Title

Geographical gradients in diet affect population dynamics of Canada lynx

Authors

Authors

J. D. Roth; J. D. Marshall; D. L. Murray; D. M. Nickerson;T. D. Steury

Comments

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Abbreviated Journal Title

Ecology

Keywords

alternative prey; Canada lynx; lepus americanus; lynx canadensis; population cycles; snowshoe hare; specialist/generalist predation; hypothesis; stable isotope ratios.; TEMPORAL VARIABILITY; STABLE ISOTOPES; CARBON ISOTOPES; SNOWSHOE HARES; 10-YEAR CYCLE; RED SQUIRRELS; PREDATION; PATTERNS; NITROGEN; EXPLANATION; Ecology

Abstract

Geographical gradients in the stability of cyclic populations of herbivores and their predators may relate to the degree of specialization of predators. However, such changes are usually associated with transition from specialist to generalist predator species, rather than from geographical variation in dietary breadth of specialist predators. Canada lynx (Lynx canadensis) and snowshoe hare (Lepus americanus) populations undergo cyclic. fluctuations in northern parts of their range, but cycles are either greatly attenuated or lost altogether in the southern boreal forest where prey diversity is higher. We tested the influence of prey specialization on population cycles by measuring the stable carbon and nitrogen isotope ratios in lynx and their prey, estimating the contribution of hares to lynx diet across their range, and correlating this degree of specialization to the strength of their population cycles. Hares dominated the lynx diet across their range, but specialization on hares decreased in southern and western populations. The degree of specialization correlated with cyclic signal strength indicated by spectral analysis of lynx harvest data, but overall variability of lynx harvest (the standard deviation of natural-log-transformed harvest numbers) did not change significantly with dietary specialization. Thus, as alternative prey became more important in the lynx diet, the fluctuations became decoupled from a regular cycle but did not become less variable. Our results support the hypothesis that alternative prey decrease population cycle regularity but emphasize that such changes may be driven by dietary shifts among dominant specialist predators rather than exclusively through changes in the predator community.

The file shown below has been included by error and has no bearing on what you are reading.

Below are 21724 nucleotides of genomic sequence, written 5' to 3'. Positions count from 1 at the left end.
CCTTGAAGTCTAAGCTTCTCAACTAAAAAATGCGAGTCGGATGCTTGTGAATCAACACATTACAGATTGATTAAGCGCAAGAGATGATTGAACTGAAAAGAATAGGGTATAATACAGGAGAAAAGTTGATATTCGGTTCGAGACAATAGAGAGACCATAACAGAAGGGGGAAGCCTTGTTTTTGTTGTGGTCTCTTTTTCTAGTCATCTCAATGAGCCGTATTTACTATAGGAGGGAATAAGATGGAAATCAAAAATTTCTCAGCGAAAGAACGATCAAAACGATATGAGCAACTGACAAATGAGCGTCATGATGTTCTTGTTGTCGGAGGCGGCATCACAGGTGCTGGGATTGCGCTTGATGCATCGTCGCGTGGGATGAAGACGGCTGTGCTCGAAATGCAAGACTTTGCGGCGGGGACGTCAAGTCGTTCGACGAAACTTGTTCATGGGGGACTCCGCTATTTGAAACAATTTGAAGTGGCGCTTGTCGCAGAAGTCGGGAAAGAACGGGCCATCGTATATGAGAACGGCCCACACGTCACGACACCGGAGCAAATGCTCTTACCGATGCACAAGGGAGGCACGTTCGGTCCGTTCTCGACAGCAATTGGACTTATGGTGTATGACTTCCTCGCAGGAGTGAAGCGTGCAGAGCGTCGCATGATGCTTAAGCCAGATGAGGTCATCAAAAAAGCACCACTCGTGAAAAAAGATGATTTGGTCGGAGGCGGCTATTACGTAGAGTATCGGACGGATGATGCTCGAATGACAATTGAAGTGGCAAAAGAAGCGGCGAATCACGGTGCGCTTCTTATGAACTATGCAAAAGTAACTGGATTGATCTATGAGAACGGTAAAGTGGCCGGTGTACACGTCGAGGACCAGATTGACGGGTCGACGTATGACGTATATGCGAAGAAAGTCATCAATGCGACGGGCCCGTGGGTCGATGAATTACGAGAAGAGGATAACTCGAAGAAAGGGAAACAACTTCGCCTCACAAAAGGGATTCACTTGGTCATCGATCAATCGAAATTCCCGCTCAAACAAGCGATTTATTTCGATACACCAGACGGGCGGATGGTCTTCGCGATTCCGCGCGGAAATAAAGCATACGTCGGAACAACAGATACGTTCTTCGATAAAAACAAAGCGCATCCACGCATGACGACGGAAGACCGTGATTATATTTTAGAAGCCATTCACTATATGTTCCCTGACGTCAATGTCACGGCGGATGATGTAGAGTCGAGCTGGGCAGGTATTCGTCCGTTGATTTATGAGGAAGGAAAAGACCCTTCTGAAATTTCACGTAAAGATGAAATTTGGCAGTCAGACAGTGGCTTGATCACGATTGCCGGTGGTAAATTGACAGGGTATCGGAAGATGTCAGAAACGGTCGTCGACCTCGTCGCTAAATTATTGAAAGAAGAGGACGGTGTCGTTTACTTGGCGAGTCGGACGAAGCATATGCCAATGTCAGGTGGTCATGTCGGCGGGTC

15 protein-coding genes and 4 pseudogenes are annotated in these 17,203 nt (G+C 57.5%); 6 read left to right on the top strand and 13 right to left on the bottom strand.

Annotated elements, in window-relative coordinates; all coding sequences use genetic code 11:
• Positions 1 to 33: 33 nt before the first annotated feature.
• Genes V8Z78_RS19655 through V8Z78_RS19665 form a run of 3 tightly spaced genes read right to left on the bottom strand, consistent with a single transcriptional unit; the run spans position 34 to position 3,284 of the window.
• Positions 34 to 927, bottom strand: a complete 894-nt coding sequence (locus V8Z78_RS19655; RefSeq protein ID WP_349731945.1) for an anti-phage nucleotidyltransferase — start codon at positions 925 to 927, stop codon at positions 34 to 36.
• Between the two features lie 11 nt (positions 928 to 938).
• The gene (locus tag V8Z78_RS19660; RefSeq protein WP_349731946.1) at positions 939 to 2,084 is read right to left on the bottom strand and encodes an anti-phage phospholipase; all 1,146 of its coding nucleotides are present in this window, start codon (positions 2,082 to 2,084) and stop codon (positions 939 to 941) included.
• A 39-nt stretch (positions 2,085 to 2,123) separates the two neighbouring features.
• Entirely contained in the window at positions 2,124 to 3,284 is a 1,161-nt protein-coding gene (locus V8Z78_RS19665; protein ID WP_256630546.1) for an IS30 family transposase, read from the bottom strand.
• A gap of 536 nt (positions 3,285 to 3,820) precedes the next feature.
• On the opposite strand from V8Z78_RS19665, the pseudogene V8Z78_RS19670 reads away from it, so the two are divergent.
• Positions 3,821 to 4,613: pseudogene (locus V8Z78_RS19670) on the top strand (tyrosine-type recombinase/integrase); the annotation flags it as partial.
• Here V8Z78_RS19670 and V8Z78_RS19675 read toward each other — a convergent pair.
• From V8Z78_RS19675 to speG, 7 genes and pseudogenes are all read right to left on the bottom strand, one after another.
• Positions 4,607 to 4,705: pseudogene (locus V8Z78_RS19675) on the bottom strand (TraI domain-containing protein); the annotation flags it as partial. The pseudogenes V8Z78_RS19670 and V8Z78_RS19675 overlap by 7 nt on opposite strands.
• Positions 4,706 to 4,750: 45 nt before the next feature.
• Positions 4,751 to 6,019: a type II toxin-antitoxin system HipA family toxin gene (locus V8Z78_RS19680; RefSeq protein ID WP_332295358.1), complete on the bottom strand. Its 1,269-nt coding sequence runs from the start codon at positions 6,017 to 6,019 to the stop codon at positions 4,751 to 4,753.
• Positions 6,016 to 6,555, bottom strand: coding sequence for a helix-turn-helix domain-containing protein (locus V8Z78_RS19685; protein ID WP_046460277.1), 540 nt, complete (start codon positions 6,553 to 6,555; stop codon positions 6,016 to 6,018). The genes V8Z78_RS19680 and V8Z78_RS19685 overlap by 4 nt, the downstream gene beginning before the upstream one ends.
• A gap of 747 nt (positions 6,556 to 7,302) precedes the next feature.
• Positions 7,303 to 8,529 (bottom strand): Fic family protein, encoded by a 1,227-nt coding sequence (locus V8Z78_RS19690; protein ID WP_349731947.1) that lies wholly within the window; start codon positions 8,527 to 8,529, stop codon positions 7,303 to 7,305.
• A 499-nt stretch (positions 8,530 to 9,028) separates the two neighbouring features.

Journal Title

Ecology

Volume

88

Issue/Number

11

Publication Date

1-1-2007

Document Type

Article

Language

English

First Page

2736

Last Page

2743

WOS Identifier

WOS:000251067900009

ISSN

0012-9658

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